Members of McCarter Theatre Center’s Costume Shop used their skills to create washable masks for healthcare professionals.

For McCarter Theater Center Costume Shop first hand Sarah Romagnoli, the fight against COVID-19 is personal.

Her sister, Dr. Anne V. Lee, had recently taken a contract working for the United States military in Louisville, Kentucky.

“She was among the first to say that clinics were going to run out of masks so I video-conferenced with her about what she thought the ideal mask would be,” Romagnoli said.

Romagnoli started developing the pattern for building masks around March 17. Lee wanted extra-large washable masks to fit over her medical mask and to wear to and from work. The pair also decided that a pocket would be useful to be able to insert used paper filters.

“She and others on staff love them and grateful to McCarter for giving me the time to make masks for the medical community,” Romagnoli said.

Starting this week, she will be building the masks from Halyard H600 Sterilization Wrap.

Working from home has taken on new meaning for the 10 members of McCarter Theater Center’s Costume Shop. After the cancelation of the remainder of the season, McCarter artists find themselves with an abundance of time, which is now being used to create emergency Personal Protection Equipment for health care workers and first responders.

Here in Mercer County, McCarter staff connected with the Mercer Mask Project, a collection of local sewers making masks for healthcare professionals, first responders, and essential employees in the community.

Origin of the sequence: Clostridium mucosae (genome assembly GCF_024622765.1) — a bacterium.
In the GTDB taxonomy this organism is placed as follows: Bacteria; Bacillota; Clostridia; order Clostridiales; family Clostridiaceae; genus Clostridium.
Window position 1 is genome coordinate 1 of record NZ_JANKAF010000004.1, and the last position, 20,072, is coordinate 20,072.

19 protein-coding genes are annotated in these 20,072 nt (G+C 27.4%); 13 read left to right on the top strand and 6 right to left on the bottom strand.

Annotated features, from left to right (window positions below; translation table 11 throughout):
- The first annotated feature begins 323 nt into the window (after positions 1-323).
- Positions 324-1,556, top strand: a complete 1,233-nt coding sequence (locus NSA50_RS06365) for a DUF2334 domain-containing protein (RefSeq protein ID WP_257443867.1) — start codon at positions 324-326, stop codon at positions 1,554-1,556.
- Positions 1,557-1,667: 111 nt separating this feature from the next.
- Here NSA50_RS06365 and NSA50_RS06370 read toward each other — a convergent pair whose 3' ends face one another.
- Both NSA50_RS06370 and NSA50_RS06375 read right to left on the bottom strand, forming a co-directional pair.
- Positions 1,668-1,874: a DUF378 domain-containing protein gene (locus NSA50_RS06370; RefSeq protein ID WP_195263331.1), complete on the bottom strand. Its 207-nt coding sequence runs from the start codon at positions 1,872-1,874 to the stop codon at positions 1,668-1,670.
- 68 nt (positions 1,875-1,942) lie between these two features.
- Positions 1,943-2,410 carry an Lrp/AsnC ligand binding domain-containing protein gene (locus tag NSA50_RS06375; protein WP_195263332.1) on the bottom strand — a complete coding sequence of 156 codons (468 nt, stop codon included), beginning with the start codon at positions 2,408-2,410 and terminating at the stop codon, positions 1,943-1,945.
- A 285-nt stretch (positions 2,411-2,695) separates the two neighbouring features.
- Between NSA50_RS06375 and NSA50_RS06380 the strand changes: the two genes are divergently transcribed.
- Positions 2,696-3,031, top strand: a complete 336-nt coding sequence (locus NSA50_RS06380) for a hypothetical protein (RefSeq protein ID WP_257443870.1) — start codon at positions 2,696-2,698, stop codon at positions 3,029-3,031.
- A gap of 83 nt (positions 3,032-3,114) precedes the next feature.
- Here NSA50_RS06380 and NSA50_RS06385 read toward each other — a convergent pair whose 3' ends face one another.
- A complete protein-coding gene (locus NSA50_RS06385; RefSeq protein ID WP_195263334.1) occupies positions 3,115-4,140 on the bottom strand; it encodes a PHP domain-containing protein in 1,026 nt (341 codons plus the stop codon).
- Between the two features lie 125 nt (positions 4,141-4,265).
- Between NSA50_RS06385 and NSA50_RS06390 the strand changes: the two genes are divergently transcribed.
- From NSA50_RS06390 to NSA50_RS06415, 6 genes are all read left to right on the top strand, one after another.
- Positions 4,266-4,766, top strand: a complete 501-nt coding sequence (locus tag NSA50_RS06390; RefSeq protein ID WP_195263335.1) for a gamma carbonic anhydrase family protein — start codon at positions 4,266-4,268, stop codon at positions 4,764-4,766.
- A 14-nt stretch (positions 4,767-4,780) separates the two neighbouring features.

In mid-March, the Centers for Disease Control stated that “in settings where facemasks are not available, health care professionals might use homemade masks for care of patients with COVID-19 as a last resort.”

“The Mercer Mask Project came together in order to fight against potential shortfalls in personal protection equipment,” says project co-founder Cindy Rosen of Robbinsville. “The masks made by Mercer Mask Project are made for people who fall through the cracks and may not have access to PPE, like first responders, home health care, and the homeless, and may potentially be used to extend the life of N95 masks. I thank everyone involved at McCarter Theatre Center for their help in this fight.”

Mercer Mask Project has delivered more than 500 masks to a variety of organizations in need including pharmacies, assisted living facilities, homeless shelters, rescue squads, first responders, and more.